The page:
“Being a queer black woman in America,” she said, “someone who has been in relationships with both men and women – I consider myself to be a free–ss motherf-cker.”
Monáe previously alluded to being bisexual, but after learning what pansexuality — that is, being open to sexual attraction towards all members of all sexes and genders — was, she determined that that was her sexuality.
“Later I read about pansexuality and was like, ‘Oh, these are things that I identify with too,'” she said. “I’m open to learning more about who I am.”
Themes of this sexual fluidity run through her upcoming new album, Dirty Computer, which she hopes will give her listeners the freedom to be themselves.
“I want young girls, young boys, non-binary, gay, straight, queer people who are having a hard time dealing with their sexuality, dealing with feeling ostracized or bullied for just being their unique selves, to know that I see you,” she said. “This album is for you. Be proud.”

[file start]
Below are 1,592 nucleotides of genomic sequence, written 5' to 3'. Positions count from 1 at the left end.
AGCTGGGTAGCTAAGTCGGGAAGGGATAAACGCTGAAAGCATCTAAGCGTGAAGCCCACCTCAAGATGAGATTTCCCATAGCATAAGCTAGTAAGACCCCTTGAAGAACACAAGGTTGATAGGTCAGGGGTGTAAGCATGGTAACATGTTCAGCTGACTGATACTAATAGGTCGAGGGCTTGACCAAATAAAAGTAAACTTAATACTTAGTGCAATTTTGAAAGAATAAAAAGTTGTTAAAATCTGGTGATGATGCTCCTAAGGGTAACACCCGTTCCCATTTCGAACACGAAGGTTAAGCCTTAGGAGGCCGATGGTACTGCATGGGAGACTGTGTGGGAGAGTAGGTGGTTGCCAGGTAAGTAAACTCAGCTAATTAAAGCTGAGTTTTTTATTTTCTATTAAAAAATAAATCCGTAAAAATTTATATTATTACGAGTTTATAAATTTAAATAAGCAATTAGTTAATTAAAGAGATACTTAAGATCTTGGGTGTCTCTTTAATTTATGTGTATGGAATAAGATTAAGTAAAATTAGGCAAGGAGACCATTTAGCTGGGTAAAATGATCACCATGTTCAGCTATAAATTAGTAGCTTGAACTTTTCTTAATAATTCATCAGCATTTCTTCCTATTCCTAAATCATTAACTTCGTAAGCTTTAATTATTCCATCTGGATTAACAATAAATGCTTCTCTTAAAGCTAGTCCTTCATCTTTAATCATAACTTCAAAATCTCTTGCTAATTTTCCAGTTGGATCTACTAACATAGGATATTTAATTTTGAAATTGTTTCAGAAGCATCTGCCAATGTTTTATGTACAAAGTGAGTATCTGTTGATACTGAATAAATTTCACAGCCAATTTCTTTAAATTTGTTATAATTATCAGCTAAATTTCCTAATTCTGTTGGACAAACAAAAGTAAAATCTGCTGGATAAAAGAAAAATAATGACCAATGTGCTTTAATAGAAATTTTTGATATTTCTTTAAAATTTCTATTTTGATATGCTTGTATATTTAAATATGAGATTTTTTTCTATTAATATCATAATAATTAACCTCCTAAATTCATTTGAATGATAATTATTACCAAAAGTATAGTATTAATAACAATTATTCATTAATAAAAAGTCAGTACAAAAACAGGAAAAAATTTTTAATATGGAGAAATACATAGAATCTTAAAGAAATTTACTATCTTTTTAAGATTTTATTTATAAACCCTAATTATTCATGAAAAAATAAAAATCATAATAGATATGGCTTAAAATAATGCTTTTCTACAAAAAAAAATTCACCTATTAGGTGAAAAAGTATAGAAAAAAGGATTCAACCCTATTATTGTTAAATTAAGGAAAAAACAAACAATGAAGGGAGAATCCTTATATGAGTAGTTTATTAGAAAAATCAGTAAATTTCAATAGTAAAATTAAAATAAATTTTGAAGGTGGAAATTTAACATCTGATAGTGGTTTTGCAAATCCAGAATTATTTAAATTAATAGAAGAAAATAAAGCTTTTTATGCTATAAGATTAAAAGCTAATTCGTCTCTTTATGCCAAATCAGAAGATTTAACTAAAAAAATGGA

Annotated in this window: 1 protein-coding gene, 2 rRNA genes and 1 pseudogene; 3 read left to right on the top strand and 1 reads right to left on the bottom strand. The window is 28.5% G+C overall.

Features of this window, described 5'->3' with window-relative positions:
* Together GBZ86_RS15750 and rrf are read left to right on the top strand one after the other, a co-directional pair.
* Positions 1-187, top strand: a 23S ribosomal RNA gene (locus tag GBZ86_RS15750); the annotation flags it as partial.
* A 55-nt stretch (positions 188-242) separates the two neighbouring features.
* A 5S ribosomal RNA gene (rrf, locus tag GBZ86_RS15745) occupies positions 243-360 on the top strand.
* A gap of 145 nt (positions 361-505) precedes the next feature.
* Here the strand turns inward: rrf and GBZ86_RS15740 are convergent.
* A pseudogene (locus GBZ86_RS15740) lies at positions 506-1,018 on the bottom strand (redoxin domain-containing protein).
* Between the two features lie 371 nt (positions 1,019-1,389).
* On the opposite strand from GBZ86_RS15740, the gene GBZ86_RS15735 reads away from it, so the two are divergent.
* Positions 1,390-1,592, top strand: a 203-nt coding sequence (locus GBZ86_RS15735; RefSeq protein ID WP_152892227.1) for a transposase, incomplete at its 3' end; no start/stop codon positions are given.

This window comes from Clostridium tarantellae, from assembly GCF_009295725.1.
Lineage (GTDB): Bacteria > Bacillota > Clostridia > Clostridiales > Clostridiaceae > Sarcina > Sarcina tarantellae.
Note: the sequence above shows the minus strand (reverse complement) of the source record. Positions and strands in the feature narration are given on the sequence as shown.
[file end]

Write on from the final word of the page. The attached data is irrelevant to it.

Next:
- Column: Tyre Nichols' Killing Is The Result of a Diseased Culture
- Without Evusheld, Immunocompromised People Are on Their Own Against COVID-19
- Here Are All the Movies and TV Shows That Make Up the New DCU
- TikTok's 'De-Influencing' Trend Is Here to Tell You What Stuff You Don't Need to Buy
- Column: America Goes About Juvenile Crime Sentencing All Wrong
- Why Your Tax Refund May Be Lower This Year
- Brazil Wants to Abandon a 34,000-Ton Ship at Sea. It Would be an Environmental Disaster
- The 5 Best New TV Shows Our Critic Watched in January 2023